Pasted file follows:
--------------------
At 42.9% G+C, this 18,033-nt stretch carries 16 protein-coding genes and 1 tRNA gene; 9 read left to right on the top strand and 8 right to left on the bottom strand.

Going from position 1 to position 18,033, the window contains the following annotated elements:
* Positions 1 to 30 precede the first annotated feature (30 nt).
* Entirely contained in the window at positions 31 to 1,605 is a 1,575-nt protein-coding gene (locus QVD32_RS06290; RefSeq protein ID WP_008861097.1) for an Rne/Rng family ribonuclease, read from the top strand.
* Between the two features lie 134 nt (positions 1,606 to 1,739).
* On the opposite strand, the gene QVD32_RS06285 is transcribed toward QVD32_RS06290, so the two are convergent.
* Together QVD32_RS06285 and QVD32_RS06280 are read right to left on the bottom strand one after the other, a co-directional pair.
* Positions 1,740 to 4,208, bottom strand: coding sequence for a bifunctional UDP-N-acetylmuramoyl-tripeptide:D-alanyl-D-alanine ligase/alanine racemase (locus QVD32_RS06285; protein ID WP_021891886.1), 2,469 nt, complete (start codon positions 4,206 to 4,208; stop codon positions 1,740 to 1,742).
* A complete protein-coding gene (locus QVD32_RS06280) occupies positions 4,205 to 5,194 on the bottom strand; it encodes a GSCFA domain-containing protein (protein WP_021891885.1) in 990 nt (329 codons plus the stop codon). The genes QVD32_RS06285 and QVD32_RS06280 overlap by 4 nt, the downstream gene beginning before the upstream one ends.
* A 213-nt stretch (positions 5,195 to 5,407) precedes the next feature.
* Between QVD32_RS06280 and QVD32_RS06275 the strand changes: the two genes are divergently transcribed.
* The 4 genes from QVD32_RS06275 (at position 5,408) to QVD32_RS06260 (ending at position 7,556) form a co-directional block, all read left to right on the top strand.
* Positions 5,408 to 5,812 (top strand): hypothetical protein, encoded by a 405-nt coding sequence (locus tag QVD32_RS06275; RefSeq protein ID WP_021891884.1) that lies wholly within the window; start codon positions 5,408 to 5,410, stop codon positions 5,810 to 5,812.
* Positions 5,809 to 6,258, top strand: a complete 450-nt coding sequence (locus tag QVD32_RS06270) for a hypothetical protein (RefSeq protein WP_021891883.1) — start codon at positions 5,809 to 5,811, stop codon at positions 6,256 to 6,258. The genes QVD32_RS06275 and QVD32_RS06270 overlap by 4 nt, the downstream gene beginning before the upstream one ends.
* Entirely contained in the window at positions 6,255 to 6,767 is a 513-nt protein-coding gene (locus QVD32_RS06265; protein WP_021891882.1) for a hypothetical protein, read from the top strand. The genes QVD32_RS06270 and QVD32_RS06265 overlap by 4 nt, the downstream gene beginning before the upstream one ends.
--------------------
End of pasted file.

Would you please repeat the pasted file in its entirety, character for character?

At 42.9% G+C, this 18,033-nt stretch carries 16 protein-coding genes and 1 tRNA gene; 9 read left to right on the top strand and 8 right to left on the bottom strand.

Going from position 1 to position 18,033, the window contains the following annotated elements:
* Positions 1 to 30 precede the first annotated feature (30 nt).
* Entirely contained in the window at positions 31 to 1,605 is a 1,575-nt protein-coding gene (locus QVD32_RS06290; RefSeq protein ID WP_008861097.1) for an Rne/Rng family ribonuclease, read from the top strand.
* Between the two features lie 134 nt (positions 1,606 to 1,739).
* On the opposite strand, the gene QVD32_RS06285 is transcribed toward QVD32_RS06290, so the two are convergent.
* Together QVD32_RS06285 and QVD32_RS06280 are read right to left on the bottom strand one after the other, a co-directional pair.
* Positions 1,740 to 4,208, bottom strand: coding sequence for a bifunctional UDP-N-acetylmuramoyl-tripeptide:D-alanyl-D-alanine ligase/alanine racemase (locus QVD32_RS06285; protein ID WP_021891886.1), 2,469 nt, complete (start codon positions 4,206 to 4,208; stop codon positions 1,740 to 1,742).
* A complete protein-coding gene (locus QVD32_RS06280) occupies positions 4,205 to 5,194 on the bottom strand; it encodes a GSCFA domain-containing protein (protein WP_021891885.1) in 990 nt (329 codons plus the stop codon). The genes QVD32_RS06285 and QVD32_RS06280 overlap by 4 nt, the downstream gene beginning before the upstream one ends.
* A 213-nt stretch (positions 5,195 to 5,407) precedes the next feature.
* Between QVD32_RS06280 and QVD32_RS06275 the strand changes: the two genes are divergently transcribed.
* The 4 genes from QVD32_RS06275 (at position 5,408) to QVD32_RS06260 (ending at position 7,556) form a co-directional block, all read left to right on the top strand.
* Positions 5,408 to 5,812 (top strand): hypothetical protein, encoded by a 405-nt coding sequence (locus tag QVD32_RS06275; RefSeq protein ID WP_021891884.1) that lies wholly within the window; start codon positions 5,408 to 5,410, stop codon positions 5,810 to 5,812.
* Positions 5,809 to 6,258, top strand: a complete 450-nt coding sequence (locus tag QVD32_RS06270) for a hypothetical protein (RefSeq protein WP_021891883.1) — start codon at positions 5,809 to 5,811, stop codon at positions 6,256 to 6,258. The genes QVD32_RS06275 and QVD32_RS06270 overlap by 4 nt, the downstream gene beginning before the upstream one ends.
* Entirely contained in the window at positions 6,255 to 6,767 is a 513-nt protein-coding gene (locus QVD32_RS06265; protein WP_021891882.1) for a hypothetical protein, read from the top strand. The genes QVD32_RS06270 and QVD32_RS06265 overlap by 4 nt, the downstream gene beginning before the upstream one ends.